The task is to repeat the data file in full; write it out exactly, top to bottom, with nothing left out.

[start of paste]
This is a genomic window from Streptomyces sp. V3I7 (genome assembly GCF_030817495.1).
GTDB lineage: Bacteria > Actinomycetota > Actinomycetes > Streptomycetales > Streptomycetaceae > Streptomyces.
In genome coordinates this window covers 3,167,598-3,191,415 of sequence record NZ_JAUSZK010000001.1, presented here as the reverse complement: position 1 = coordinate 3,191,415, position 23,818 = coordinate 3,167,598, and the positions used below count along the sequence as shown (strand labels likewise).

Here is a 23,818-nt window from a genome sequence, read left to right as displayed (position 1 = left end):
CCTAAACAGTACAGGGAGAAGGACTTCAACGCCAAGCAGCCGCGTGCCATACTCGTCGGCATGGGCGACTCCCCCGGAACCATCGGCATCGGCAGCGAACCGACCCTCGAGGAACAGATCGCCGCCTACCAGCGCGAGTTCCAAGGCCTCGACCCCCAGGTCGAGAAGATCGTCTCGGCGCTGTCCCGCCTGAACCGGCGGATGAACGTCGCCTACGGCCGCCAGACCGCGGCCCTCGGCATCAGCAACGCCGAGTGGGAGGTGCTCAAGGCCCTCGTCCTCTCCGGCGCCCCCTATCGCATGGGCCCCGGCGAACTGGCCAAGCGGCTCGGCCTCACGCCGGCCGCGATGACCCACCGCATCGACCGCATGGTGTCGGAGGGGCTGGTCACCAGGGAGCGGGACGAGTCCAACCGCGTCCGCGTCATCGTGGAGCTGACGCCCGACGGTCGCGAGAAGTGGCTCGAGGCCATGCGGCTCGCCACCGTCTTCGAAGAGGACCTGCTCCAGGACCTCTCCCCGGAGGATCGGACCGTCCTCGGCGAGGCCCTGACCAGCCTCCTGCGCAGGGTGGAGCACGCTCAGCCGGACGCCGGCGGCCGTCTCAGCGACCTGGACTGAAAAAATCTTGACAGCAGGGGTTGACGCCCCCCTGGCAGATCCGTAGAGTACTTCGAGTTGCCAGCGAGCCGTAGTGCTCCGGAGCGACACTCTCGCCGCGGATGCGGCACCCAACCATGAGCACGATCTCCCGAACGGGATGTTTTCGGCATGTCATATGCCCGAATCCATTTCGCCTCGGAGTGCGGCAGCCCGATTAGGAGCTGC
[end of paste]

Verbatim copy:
This is a genomic window from Streptomyces sp. V3I7 (genome assembly GCF_030817495.1).
GTDB lineage: Bacteria > Actinomycetota > Actinomycetes > Streptomycetales > Streptomycetaceae > Streptomyces.
In genome coordinates this window covers 3,167,598-3,191,415 of sequence record NZ_JAUSZK010000001.1, presented here as the reverse complement: position 1 = coordinate 3,191,415, position 23,818 = coordinate 3,167,598, and the positions used below count along the sequence as shown (strand labels likewise).

Here is a 23,818-nt window from a genome sequence, read left to right as displayed (position 1 = left end):
CCTAAACAGTACAGGGAGAAGGACTTCAACGCCAAGCAGCCGCGTGCCATACTCGTCGGCATGGGCGACTCCCCCGGAACCATCGGCATCGGCAGCGAACCGACCCTCGAGGAACAGATCGCCGCCTACCAGCGCGAGTTCCAAGGCCTCGACCCCCAGGTCGAGAAGATCGTCTCGGCGCTGTCCCGCCTGAACCGGCGGATGAACGTCGCCTACGGCCGCCAGACCGCGGCCCTCGGCATCAGCAACGCCGAGTGGGAGGTGCTCAAGGCCCTCGTCCTCTCCGGCGCCCCCTATCGCATGGGCCCCGGCGAACTGGCCAAGCGGCTCGGCCTCACGCCGGCCGCGATGACCCACCGCATCGACCGCATGGTGTCGGAGGGGCTGGTCACCAGGGAGCGGGACGAGTCCAACCGCGTCCGCGTCATCGTGGAGCTGACGCCCGACGGTCGCGAGAAGTGGCTCGAGGCCATGCGGCTCGCCACCGTCTTCGAAGAGGACCTGCTCCAGGACCTCTCCCCGGAGGATCGGACCGTCCTCGGCGAGGCCCTGACCAGCCTCCTGCGCAGGGTGGAGCACGCTCAGCCGGACGCCGGCGGCCGTCTCAGCGACCTGGACTGAAAAAATCTTGACAGCAGGGGTTGACGCCCCCCTGGCAGATCCGTAGAGTACTTCGAGTTGCCAGCGAGCCGTAGTGCTCCGGAGCGACACTCTCGCCGCGGATGCGGCACCCAACCATGAGCACGATCTCCCGAACGGGATGTTTTCGGCATGTCATATGCCCGAATCCATTTCGCCTCGGAGTGCGGCAGCCCGATTAGGAGCTGC